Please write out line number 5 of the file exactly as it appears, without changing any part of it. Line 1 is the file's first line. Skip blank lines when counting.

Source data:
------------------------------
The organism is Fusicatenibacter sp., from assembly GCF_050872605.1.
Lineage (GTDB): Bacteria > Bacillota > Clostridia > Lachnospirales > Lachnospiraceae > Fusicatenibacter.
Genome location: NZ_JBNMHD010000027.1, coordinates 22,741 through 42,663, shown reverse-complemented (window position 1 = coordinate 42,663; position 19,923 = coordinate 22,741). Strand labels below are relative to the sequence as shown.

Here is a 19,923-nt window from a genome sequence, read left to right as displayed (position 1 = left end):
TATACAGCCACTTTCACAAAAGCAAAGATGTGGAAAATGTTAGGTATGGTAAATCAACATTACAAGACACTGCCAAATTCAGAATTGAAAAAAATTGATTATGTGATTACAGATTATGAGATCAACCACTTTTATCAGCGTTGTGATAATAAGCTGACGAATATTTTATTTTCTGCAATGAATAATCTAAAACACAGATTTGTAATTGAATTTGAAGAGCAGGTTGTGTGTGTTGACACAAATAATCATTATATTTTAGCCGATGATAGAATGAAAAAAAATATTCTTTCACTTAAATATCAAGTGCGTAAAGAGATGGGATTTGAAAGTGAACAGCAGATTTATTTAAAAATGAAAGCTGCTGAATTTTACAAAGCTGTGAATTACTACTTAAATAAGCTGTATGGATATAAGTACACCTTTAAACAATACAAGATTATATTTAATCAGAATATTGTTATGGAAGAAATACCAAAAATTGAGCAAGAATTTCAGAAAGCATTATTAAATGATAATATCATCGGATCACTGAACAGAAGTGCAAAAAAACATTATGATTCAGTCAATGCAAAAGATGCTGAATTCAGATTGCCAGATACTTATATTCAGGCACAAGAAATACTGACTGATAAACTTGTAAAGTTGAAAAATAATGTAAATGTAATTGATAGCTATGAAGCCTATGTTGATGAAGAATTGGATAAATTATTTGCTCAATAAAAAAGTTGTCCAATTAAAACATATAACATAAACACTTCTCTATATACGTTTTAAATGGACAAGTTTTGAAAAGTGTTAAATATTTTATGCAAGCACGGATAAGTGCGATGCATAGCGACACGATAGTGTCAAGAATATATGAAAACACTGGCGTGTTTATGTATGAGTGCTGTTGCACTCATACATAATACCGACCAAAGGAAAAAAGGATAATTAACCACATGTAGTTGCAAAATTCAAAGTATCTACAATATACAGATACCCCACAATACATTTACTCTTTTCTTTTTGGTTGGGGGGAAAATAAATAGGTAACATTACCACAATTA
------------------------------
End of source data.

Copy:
TATACAGCCACTTTCACAAAAGCAAAGATGTGGAAAATGTTAGGTATGGTAAATCAACATTACAAGACACTGCCAAATTCAGAATTGAAAAAAATTGATTATGTGATTACAGATTATGAGATCAACCACTTTTATCAGCGTTGTGATAATAAGCTGACGAATATTTTATTTTCTGCAATGAATAATCTAAAACACAGATTTGTAATTGAATTTGAAGAGCAGGTTGTGTGTGTTGACACAAATAATCATTATATTTTAGCCGATGATAGAATGAAAAAAAATATTCTTTCACTTAAATATCAAGTGCGTAAAGAGATGGGATTTGAAAGTGAACAGCAGATTTATTTAAAAATGAAAGCTGCTGAATTTTACAAAGCTGTGAATTACTACTTAAATAAGCTGTATGGATATAAGTACACCTTTAAACAATACAAGATTATATTTAATCAGAATATTGTTATGGAAGAAATACCAAAAATTGAGCAAGAATTTCAGAAAGCATTATTAAATGATAATATCATCGGATCACTGAACAGAAGTGCAAAAAAACATTATGATTCAGTCAATGCAAAAGATGCTGAATTCAGATTGCCAGATACTTATATTCAGGCACAAGAAATACTGACTGATAAACTTGTAAAGTTGAAAAATAATGTAAATGTAATTGATAGCTATGAAGCCTATGTTGATGAAGAATTGGATAAATTATTTGCTCAATAAAAAAGTTGTCCAATTAAAACATATAACATAAACACTTCTCTATATACGTTTTAAATGGACAAGTTTTGAAAAGTGTTAAATATTTTATGCAAGCACGGATAAGTGCGATGCATAGCGACACGATAGTGTCAAGAATATATGAAAACACTGGCGTGTTTATGTATGAGTGCTGTTGCACTCATACATAATACCGACCAAAGGAAAAAAGGATAATTAACCACATGTAGTTGCAAAATTCAAAGTATCTACAATATACAGATACCCCACAATACATTTACTCTTTTCTTTTTGGTTGGGGGGAAAATAAATAGGTAACATTACCACAATTA